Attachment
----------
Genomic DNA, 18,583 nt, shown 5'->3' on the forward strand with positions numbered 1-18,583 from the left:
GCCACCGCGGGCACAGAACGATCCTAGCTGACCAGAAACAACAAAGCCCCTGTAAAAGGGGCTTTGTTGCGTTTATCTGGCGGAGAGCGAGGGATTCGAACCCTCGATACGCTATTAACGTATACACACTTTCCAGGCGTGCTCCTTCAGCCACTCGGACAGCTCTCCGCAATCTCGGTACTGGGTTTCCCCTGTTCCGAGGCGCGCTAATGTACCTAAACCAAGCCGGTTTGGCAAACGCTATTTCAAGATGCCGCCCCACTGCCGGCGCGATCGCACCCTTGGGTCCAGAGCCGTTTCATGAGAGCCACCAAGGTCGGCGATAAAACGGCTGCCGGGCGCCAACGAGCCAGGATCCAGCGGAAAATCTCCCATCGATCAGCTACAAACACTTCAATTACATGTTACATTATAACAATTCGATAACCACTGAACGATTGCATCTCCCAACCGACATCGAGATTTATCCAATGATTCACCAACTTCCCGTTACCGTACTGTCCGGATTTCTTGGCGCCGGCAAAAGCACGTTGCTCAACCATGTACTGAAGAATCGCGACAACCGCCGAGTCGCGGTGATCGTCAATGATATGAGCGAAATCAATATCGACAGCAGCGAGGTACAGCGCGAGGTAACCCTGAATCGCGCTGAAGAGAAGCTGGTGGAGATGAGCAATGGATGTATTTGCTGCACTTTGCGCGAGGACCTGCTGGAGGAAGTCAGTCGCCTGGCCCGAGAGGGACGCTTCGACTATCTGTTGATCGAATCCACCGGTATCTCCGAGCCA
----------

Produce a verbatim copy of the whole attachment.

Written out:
Genomic DNA, 18,583 nt, shown 5'->3' on the forward strand with positions numbered 1-18,583 from the left:
GCCACCGCGGGCACAGAACGATCCTAGCTGACCAGAAACAACAAAGCCCCTGTAAAAGGGGCTTTGTTGCGTTTATCTGGCGGAGAGCGAGGGATTCGAACCCTCGATACGCTATTAACGTATACACACTTTCCAGGCGTGCTCCTTCAGCCACTCGGACAGCTCTCCGCAATCTCGGTACTGGGTTTCCCCTGTTCCGAGGCGCGCTAATGTACCTAAACCAAGCCGGTTTGGCAAACGCTATTTCAAGATGCCGCCCCACTGCCGGCGCGATCGCACCCTTGGGTCCAGAGCCGTTTCATGAGAGCCACCAAGGTCGGCGATAAAACGGCTGCCGGGCGCCAACGAGCCAGGATCCAGCGGAAAATCTCCCATCGATCAGCTACAAACACTTCAATTACATGTTACATTATAACAATTCGATAACCACTGAACGATTGCATCTCCCAACCGACATCGAGATTTATCCAATGATTCACCAACTTCCCGTTACCGTACTGTCCGGATTTCTTGGCGCCGGCAAAAGCACGTTGCTCAACCATGTACTGAAGAATCGCGACAACCGCCGAGTCGCGGTGATCGTCAATGATATGAGCGAAATCAATATCGACAGCAGCGAGGTACAGCGCGAGGTAACCCTGAATCGCGCTGAAGAGAAGCTGGTGGAGATGAGCAATGGATGTATTTGCTGCACTTTGCGCGAGGACCTGCTGGAGGAAGTCAGTCGCCTGGCCCGAGAGGGACGCTTCGACTATCTGTTGATCGAATCCACCGGTATCTCCGAGCCA